To make much sense of the statistics available for football we need to have an understanding of their context so I am planning on starting off simple by looking at baselines for various events and statistics while I build up the information required to start a mathematical model.
While most football analytics seems to focus heavily on goals, I am going to start off with defending and the all important clean sheet. Clean sheets have been fairly consistent throughout the English Premier League’s (EPL) history, occurring in around 27% of matches between 1993 and 2011 (Figure 1). The data shows some variability around the mean with perhaps the slightest hint of an upwards trend, but in general the total number of clean sheets per season has remained constant.
Figure 1: Total English Premier League Clean Sheets
If we split the data by home and away then we can immediately see a significant difference (Figure 2; p>0.001). On average, the home team will keep a clean sheet 33% of the time while the away team will only manage it in 22% of their matches. Interestingly, both sets of data appear to follow broadly similar patterns with peaks and troughs occurring in the same years. I hope to explore this in more detail in the future.
Figure 2: Clean Sheets Home and Away
Clean sheets are valuable commodities as they guarantee you a minimum of one point. As the cliche goes, if you keep a clean sheet you cannot lose. Looking back over the EPL’s history shows that a clean sheet at home is actually worth 2.1 points on average. This means that over the course of a season obtaining a clean sheet in 33% of matches would be expected to generate 13.2 points. Away from home a clean sheet is of lower value, generating just 1.8 points each. Over the course of a season this would therefore bring in an additional 7.5 points.
We can use these baselines to examine how teams are performing in terms of clean sheets home and away. Figure three shows the proportion of matches in which each team in the EPL obtained clean sheets for the 2011-2012 season. The teams in the upper right quadrant all acheived an above average number of clean sheets both home and away. In comparison, West Brom’s defence performed very well at home yet they struggled to obtain clean sheets away from the Hawthorns. Liverpool were the opposite of West Brom, keeping clean sheets away from Anfield but struggling at home. Bolton, Blackburn and Wolves all generated very low numbers of clean sheets home and away and were all relegated from the EPL. Norwich are an interesting exception as they possessed the worst away record for clean sheets yet managed to finish in a respectable 12th position last year.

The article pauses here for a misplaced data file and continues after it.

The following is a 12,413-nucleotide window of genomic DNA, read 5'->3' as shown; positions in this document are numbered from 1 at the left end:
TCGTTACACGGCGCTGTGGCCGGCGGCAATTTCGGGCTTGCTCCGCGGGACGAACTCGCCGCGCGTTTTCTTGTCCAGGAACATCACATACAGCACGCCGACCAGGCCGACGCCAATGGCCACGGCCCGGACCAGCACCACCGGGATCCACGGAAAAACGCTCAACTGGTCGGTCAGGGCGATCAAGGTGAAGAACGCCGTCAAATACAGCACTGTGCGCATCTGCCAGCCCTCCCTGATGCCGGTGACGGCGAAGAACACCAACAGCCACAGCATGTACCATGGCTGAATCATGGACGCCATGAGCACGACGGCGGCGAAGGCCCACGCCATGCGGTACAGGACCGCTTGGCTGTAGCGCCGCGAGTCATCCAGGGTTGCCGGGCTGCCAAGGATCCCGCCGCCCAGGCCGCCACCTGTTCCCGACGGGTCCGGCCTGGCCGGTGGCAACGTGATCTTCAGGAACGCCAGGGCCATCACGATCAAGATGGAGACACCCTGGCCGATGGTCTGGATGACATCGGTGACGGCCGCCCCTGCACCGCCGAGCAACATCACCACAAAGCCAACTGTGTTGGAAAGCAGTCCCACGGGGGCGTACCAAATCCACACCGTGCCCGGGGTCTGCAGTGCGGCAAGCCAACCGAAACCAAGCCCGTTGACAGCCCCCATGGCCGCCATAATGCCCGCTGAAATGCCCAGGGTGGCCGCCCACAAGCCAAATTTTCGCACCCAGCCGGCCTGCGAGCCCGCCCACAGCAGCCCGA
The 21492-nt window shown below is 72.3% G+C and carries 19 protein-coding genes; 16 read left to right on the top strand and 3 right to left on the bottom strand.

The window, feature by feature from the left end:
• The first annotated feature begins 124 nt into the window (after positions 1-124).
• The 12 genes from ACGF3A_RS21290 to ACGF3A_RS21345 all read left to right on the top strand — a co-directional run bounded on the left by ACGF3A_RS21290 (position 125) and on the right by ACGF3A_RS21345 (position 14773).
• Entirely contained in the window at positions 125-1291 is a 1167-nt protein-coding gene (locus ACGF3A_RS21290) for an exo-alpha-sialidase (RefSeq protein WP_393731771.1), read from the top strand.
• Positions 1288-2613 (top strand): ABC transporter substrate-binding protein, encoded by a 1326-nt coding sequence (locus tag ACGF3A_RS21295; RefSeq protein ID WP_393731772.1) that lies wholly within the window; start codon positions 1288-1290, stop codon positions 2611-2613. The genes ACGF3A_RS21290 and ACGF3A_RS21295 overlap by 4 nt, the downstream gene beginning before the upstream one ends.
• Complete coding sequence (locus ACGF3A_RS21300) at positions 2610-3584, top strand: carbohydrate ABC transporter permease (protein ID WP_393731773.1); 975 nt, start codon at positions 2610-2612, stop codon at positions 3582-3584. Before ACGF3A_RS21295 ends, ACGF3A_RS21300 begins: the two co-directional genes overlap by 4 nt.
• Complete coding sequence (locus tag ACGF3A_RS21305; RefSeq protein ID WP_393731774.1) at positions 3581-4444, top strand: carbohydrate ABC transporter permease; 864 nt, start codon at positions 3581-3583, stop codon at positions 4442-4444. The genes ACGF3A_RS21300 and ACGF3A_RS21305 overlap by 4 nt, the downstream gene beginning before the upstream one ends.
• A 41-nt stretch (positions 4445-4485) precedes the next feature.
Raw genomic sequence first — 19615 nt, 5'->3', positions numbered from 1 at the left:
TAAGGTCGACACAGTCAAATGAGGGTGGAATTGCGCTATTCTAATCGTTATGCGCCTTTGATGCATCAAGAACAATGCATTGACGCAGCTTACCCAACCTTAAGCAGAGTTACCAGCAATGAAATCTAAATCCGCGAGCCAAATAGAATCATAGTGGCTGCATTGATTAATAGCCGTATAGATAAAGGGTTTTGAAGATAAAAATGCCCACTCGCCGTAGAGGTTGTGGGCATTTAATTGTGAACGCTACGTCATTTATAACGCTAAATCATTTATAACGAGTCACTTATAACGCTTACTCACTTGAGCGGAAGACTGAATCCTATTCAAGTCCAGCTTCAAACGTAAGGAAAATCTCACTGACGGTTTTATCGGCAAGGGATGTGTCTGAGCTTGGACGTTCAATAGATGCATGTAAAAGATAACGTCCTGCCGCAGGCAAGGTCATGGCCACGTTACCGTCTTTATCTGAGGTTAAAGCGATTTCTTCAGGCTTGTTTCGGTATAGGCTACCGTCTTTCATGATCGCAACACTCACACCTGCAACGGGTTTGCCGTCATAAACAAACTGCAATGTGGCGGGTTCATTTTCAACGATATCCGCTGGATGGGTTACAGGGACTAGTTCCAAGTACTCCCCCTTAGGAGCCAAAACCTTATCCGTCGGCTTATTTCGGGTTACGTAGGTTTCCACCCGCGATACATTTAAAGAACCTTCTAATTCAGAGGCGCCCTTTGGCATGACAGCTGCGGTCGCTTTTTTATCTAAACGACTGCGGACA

Figure 3: Proportion of Matches With Clean Sheets Home and Away
If we carry out linear regression on 2011-2012’s data (Figure 4) we can see the correlation between the number of clean sheets a team kept over the season and their final league position. The r2 value of 0.72 for the regression shows that the two are strongly correlated with each other so any team not keeping clean sheets could be expected to finish lower down the league table. This does not bode well for current champions Manchester City, who have conceded goals in seven of their eight EPL matches this season.
Figure 4: Correlation of Final League Position to Number of Clean Sheets 2011/2012
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